IWe'd had enough frenzied city life after three weeks in Kyoto and Osaka. Luckily, good fortune brought us to the enchanted island of Amami. Cycling on this small, sub-tropical island in southwestern Japan has been spectacular. We grunt up the mountains and then swoop down through thick green forests that stretch unbroken from the mountains to the sea. It looks a lot like British Columbia, except there, unlike here, the forests are often marred by clearcuts - frequently made by Japanese corporations, no less.
People have been exceptionally generous. Last night in a restaurant a fellow, known locally as the Japanese Monkey, offered us the futons in his guest room. But first he insisted that we join him in a karaoke bar. We crooned a not-bad version of Imagine: "Imagine all the people living life in peace." That's kind of the way it feels in Japan. Everybody is so amiable that we don't fear for our safety or the security of our belongings. There is so little poverty that it seems like there is no need to steal. Imagine that!
People are always giving us gifts. One woman gave us brandy-soaked plums. Another time, in a small town, we followed the sound of drumming to a new year's party. After being invited in, the revelers applauded our trip and then gave us a half-gallon bottle of sake and a 24-case of beer. Since we're loaded down with so much stuff already we had to refuse the beer, but kept the sake. Two young women invited us back to their house so we shared it with their family.
Of course, paradise has its wrinkles. This lush island is home to more snakes than people, including the poisonous habu snake. Luck for us it lays low in winter, and we've only seen one - as the skin on the drum of a local stringed instrument. We have seen many nasty looking spiders but we've keep a friendly distance. The worst trouble so far was a snarly dog that hung around our tent one night.
Outside the cities the roads have barely any traffic and all the drivers are extremely courteous and respectful. Except for one. A young kamikaze cyclist lost control and rammed into Tooker. She was just learning how to pedal, and fortunately no one was hurt.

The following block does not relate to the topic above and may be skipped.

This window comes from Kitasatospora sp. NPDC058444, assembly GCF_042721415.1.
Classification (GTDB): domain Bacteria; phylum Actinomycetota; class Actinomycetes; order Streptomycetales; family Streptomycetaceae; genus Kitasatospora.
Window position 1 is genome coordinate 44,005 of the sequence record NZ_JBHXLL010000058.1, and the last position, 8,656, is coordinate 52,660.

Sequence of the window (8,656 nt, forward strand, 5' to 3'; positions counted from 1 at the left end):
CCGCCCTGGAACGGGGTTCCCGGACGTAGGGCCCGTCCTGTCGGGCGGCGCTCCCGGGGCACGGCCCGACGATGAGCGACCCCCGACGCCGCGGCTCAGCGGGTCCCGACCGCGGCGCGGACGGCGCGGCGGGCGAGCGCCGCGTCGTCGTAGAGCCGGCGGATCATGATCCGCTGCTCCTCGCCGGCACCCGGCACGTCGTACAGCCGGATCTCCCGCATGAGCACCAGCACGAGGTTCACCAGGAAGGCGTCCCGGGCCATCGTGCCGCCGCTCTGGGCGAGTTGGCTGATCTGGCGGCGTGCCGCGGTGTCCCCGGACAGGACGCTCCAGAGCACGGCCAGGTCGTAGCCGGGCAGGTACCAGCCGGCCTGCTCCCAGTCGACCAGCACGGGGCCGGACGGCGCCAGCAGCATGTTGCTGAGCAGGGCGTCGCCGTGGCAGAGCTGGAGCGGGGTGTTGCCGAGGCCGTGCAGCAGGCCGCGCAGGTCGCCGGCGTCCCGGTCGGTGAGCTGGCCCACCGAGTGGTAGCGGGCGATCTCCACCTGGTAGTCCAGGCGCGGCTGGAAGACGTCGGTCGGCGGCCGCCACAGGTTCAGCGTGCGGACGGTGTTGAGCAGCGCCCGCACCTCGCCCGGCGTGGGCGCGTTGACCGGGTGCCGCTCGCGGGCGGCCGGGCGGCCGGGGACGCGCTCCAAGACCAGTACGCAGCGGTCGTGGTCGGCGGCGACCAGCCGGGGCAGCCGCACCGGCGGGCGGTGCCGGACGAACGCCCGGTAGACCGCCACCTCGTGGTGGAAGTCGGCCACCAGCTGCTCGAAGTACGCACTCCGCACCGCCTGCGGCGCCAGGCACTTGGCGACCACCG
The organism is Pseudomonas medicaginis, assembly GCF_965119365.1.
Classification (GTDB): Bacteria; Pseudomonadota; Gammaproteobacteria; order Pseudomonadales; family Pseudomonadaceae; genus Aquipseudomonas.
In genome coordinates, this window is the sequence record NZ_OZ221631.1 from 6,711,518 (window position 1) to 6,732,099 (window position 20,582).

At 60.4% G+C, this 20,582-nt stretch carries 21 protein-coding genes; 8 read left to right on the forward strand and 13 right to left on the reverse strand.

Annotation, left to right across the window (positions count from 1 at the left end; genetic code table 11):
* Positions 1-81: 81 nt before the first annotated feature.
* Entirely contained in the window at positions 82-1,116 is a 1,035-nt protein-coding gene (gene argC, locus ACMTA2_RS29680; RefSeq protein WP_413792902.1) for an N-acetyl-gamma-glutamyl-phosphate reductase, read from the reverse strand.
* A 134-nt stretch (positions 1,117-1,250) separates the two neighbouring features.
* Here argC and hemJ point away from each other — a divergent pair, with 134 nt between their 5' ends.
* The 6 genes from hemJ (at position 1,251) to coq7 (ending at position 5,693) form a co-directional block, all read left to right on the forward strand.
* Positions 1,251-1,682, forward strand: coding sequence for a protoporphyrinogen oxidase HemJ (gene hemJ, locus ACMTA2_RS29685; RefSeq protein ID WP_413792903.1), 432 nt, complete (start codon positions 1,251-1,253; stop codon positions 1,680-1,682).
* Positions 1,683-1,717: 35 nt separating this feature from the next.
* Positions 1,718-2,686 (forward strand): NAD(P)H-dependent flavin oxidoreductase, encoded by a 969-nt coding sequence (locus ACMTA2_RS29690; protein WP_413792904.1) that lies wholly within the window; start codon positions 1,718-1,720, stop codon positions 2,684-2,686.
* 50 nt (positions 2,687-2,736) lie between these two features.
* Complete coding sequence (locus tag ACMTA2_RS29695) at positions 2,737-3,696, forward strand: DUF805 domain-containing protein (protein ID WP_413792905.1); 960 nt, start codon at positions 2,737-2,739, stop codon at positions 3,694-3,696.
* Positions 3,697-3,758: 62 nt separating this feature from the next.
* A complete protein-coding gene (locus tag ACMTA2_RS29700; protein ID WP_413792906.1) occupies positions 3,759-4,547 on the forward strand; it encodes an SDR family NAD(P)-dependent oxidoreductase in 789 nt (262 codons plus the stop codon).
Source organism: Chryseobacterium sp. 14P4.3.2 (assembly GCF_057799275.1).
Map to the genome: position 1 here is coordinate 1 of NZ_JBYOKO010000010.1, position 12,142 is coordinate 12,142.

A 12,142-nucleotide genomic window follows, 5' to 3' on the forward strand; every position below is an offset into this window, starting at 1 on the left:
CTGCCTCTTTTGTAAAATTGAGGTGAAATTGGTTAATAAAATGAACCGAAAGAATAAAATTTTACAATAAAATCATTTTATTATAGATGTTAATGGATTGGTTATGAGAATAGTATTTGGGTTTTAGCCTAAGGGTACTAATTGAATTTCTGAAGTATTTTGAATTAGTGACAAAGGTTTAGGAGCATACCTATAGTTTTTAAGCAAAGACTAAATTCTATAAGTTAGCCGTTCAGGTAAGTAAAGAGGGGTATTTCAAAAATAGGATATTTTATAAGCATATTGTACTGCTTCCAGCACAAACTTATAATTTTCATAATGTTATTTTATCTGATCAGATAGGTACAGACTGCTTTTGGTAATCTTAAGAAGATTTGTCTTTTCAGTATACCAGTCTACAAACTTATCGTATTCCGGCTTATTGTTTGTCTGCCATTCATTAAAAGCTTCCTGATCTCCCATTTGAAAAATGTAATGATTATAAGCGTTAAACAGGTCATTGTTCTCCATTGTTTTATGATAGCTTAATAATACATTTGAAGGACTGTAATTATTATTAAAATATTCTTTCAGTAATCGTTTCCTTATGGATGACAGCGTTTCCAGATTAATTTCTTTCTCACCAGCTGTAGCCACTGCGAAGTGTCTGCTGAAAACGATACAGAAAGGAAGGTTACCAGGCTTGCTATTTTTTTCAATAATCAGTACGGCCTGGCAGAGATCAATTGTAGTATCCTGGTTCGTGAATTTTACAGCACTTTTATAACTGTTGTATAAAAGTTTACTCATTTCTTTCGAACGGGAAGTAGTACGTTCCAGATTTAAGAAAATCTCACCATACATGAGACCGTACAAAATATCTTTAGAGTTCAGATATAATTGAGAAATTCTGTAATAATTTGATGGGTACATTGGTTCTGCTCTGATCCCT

We're cheered to see so many people riding jitensha (bikes). Business people and even the elderly ride around the cities and towns as if it were the most natural thing to do. (It is.) It took a few near misses however before we got used to cycling on the left side of the street.
It has been raining cats and dogs (the Japanese love this expression) every second day. On New Years Day we avoided one of the downpours under the roof of a Mitsubishi gas station. Mitsubishi is the world's largest family of companies, to whom our friend Ross Campbell penned his barbed tune "Mitsubishi Go Home!" (While waiting Tooker couldn't resist trying to play it in on his harmonica. No one applauded.) A few years ago, along with another Japanese giant Daishowa, they moved into Northern Alberta and began clearcutting the boreal forest, turning it into disposable chopsticks and fax paper.
Couldn't they just re-use chopsticks and leave the boreal forest to the owls and caribou?
Environmental issues don't seem very big in Japan. Over packaging is. Buy a couple of carrots and they'll be shrink wrapped in plastic and styrofoam, and then bagged a few times. Recycling is almost non-existent, except for metal cans. Everything else is either burned or buried.
They do have some interesting approaches towards saving water. The toilets, at which one squats to use, have small or large flush modes. And as the tank refills the water runs through a spout under which you can rinse your hands. Bath water does not go down the drain - it stays in the bath to be used again. You wash your body before entering.
In the land of the rising sun much of the electricity comes from nuclear power. But it seems like every tenth house has a solar hot water panel on the roof, and the government has a program to underwrite much of the cost of installing solar panels.
There are some unusual ecological innovations. In Osaka we visited a gymnasium with a roof that doubled as a hill. This allowed for great savings in energy, and also created a much needed green space in this crowded city.
An odd thing happened in Osaka. A young woman appeared out of a crowd to ask: "Where can I buy a pot?" We were puzzled: did she want grass? After we exchanged big smiles we concluded that she only wanted to practice her English.
Another person we met in Osaka was a biologist who fed penguins at the aquarium, the largest in the world. We spent an afternoon with him visiting with the gigantic whale sharks, giant spider crabs (2.5 metres long from leg tip to tip!) and bizarre pencil thin eels that stick straight up from under the sand. They seemed to bow at us through the aquarium glass.
But it felt like a freak show; the animals on display and the people gawking. Humans had imprisoned them. As we left we were heartened to see on the wall a quote from Zeno, the Greek philosopher, from around 300 BC. It could be a commandment to our species: "The goal of life is living in agreement with nature." The Japanese seem to have figured out how to live together respectfully. Could there be clues within as to how to live harmoniously with nature?